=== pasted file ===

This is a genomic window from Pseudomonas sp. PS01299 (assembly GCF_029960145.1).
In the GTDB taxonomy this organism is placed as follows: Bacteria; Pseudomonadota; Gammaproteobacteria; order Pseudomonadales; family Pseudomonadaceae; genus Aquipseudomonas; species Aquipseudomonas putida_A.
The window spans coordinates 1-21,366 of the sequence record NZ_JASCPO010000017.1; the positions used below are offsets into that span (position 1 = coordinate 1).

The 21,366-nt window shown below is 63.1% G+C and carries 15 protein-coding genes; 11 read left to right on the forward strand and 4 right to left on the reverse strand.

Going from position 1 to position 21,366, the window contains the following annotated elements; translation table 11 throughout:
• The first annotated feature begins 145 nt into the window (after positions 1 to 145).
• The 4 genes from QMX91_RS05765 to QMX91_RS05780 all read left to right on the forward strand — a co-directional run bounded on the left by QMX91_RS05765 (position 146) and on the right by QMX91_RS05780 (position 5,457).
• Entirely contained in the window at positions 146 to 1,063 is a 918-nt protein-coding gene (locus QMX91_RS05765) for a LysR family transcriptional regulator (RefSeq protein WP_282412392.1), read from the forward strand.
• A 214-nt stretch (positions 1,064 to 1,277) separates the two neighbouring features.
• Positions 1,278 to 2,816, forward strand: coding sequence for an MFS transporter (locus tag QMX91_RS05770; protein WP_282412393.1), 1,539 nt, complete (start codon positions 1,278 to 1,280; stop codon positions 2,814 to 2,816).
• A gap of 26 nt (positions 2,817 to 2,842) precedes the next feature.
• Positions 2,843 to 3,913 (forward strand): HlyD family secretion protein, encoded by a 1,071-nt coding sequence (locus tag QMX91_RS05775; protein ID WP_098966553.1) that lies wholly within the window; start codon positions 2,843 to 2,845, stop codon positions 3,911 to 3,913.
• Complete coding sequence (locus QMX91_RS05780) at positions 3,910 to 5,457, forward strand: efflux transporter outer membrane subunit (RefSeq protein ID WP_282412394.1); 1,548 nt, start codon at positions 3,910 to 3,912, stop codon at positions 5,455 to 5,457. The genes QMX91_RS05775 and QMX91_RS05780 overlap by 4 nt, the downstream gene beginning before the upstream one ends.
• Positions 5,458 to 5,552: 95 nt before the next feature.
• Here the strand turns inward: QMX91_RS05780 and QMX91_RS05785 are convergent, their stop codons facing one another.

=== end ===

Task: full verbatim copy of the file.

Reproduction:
This is a genomic window from Pseudomonas sp. PS01299 (assembly GCF_029960145.1).
In the GTDB taxonomy this organism is placed as follows: Bacteria; Pseudomonadota; Gammaproteobacteria; order Pseudomonadales; family Pseudomonadaceae; genus Aquipseudomonas; species Aquipseudomonas putida_A.
The window spans coordinates 1-21,366 of the sequence record NZ_JASCPO010000017.1; the positions used below are offsets into that span (position 1 = coordinate 1).

The 21,366-nt window shown below is 63.1% G+C and carries 15 protein-coding genes; 11 read left to right on the forward strand and 4 right to left on the reverse strand.

Going from position 1 to position 21,366, the window contains the following annotated elements; translation table 11 throughout:
• The first annotated feature begins 145 nt into the window (after positions 1 to 145).
• The 4 genes from QMX91_RS05765 to QMX91_RS05780 all read left to right on the forward strand — a co-directional run bounded on the left by QMX91_RS05765 (position 146) and on the right by QMX91_RS05780 (position 5,457).
• Entirely contained in the window at positions 146 to 1,063 is a 918-nt protein-coding gene (locus QMX91_RS05765) for a LysR family transcriptional regulator (RefSeq protein WP_282412392.1), read from the forward strand.
• A 214-nt stretch (positions 1,064 to 1,277) separates the two neighbouring features.
• Positions 1,278 to 2,816, forward strand: coding sequence for an MFS transporter (locus tag QMX91_RS05770; protein WP_282412393.1), 1,539 nt, complete (start codon positions 1,278 to 1,280; stop codon positions 2,814 to 2,816).
• A gap of 26 nt (positions 2,817 to 2,842) precedes the next feature.
• Positions 2,843 to 3,913 (forward strand): HlyD family secretion protein, encoded by a 1,071-nt coding sequence (locus tag QMX91_RS05775; protein ID WP_098966553.1) that lies wholly within the window; start codon positions 2,843 to 2,845, stop codon positions 3,911 to 3,913.
• Complete coding sequence (locus QMX91_RS05780) at positions 3,910 to 5,457, forward strand: efflux transporter outer membrane subunit (RefSeq protein ID WP_282412394.1); 1,548 nt, start codon at positions 3,910 to 3,912, stop codon at positions 5,455 to 5,457. The genes QMX91_RS05775 and QMX91_RS05780 overlap by 4 nt, the downstream gene beginning before the upstream one ends.
• Positions 5,458 to 5,552: 95 nt before the next feature.
• Here the strand turns inward: QMX91_RS05780 and QMX91_RS05785 are convergent, their stop codons facing one another.